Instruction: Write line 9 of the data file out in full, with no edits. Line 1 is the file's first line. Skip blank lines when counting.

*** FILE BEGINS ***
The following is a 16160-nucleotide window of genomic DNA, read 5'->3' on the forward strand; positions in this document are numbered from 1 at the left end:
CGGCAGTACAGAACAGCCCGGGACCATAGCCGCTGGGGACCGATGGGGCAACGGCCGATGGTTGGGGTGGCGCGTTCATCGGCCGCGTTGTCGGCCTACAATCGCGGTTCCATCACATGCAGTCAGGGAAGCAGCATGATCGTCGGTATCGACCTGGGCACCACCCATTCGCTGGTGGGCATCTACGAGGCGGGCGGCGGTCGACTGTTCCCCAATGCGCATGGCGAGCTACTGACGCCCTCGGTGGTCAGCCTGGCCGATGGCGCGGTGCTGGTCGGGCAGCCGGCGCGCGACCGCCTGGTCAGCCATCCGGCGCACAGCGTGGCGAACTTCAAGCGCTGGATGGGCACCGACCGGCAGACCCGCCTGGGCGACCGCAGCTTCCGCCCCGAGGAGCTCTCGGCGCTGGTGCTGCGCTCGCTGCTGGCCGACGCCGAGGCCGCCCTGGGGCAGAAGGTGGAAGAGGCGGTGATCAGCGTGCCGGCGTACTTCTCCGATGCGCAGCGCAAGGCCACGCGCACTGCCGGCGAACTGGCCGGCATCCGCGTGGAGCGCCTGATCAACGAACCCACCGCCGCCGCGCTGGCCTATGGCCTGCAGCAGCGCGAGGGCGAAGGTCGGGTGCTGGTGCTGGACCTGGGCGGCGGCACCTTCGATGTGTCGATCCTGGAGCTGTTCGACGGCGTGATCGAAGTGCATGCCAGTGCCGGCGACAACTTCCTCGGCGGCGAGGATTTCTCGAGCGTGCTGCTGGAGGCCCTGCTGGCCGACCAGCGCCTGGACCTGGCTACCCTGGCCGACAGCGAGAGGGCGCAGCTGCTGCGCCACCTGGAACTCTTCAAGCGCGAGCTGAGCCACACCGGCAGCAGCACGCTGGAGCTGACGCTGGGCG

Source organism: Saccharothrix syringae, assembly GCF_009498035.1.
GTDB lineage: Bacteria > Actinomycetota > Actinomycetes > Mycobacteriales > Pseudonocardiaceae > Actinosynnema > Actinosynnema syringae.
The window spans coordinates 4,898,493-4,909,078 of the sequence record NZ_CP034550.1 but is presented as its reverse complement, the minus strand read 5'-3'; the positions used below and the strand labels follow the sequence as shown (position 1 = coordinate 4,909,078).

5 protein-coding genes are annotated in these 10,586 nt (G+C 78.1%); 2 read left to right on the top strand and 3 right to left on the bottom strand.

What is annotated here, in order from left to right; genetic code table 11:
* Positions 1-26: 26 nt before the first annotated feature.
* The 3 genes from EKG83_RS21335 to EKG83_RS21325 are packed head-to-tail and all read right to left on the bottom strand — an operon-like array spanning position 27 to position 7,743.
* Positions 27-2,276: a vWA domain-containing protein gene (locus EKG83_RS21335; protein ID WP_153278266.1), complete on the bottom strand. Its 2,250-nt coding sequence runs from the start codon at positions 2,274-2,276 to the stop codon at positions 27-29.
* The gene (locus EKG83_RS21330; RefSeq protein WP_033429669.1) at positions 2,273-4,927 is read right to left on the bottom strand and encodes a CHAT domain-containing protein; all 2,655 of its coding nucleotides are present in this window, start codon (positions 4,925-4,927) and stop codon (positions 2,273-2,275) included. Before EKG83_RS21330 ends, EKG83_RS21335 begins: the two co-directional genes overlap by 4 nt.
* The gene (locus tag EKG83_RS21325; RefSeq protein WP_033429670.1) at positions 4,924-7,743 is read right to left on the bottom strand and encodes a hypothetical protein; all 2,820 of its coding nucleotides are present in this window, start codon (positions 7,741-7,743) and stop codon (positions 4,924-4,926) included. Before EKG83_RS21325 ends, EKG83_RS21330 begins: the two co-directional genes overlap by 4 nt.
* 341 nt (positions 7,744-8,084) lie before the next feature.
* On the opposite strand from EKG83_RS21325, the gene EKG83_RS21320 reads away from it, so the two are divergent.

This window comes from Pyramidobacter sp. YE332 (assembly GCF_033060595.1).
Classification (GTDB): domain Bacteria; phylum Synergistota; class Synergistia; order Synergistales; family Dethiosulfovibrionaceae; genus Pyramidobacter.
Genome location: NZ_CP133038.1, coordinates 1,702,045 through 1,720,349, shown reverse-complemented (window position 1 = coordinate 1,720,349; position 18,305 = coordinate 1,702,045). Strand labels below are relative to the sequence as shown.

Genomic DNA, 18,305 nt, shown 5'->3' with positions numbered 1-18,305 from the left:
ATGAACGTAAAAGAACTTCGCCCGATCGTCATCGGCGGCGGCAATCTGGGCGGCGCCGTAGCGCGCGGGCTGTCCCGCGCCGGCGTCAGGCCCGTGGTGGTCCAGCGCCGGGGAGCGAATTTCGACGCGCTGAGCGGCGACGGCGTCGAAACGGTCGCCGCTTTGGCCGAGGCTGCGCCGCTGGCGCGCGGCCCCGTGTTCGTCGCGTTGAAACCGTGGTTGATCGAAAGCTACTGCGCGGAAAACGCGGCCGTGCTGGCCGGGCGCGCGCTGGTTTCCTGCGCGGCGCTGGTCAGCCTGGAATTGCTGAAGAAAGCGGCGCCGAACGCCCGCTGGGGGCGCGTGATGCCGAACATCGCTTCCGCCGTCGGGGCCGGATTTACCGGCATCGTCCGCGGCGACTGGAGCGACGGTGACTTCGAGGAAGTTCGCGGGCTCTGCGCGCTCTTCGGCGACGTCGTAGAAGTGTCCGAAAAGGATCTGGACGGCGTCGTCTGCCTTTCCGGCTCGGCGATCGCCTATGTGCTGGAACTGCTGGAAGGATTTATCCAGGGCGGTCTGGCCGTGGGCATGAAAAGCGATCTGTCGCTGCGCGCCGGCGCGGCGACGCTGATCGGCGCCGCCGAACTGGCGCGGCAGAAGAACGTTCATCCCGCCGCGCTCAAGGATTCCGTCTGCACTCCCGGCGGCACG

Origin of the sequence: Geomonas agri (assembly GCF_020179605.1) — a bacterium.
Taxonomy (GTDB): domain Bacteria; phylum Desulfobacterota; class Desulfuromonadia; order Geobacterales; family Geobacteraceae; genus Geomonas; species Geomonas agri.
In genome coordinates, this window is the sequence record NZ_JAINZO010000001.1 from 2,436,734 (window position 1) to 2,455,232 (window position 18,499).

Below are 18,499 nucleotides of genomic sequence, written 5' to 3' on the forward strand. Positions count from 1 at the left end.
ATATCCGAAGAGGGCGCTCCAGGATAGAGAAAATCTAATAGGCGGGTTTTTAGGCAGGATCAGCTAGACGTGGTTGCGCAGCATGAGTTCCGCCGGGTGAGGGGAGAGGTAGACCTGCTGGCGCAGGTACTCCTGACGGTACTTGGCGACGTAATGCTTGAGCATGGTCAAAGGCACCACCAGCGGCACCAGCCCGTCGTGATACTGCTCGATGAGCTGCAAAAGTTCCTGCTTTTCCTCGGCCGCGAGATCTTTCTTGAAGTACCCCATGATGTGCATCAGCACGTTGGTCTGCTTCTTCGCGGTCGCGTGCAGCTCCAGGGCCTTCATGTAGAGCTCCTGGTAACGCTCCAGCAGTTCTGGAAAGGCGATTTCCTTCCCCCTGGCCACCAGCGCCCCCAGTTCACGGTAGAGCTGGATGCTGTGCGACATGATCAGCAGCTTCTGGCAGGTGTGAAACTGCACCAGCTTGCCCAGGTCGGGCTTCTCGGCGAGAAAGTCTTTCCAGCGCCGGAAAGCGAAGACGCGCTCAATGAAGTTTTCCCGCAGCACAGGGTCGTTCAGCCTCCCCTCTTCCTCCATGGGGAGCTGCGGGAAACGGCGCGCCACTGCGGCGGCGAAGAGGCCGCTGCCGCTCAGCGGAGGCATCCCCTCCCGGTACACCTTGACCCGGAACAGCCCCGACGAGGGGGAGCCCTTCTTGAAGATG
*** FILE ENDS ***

* The 3 genes from EKG83_RS21335 to EKG83_RS21325 are packed head-to-tail and all read right to left on the bottom strand — an operon-like array spanning position 27 to position 7,743.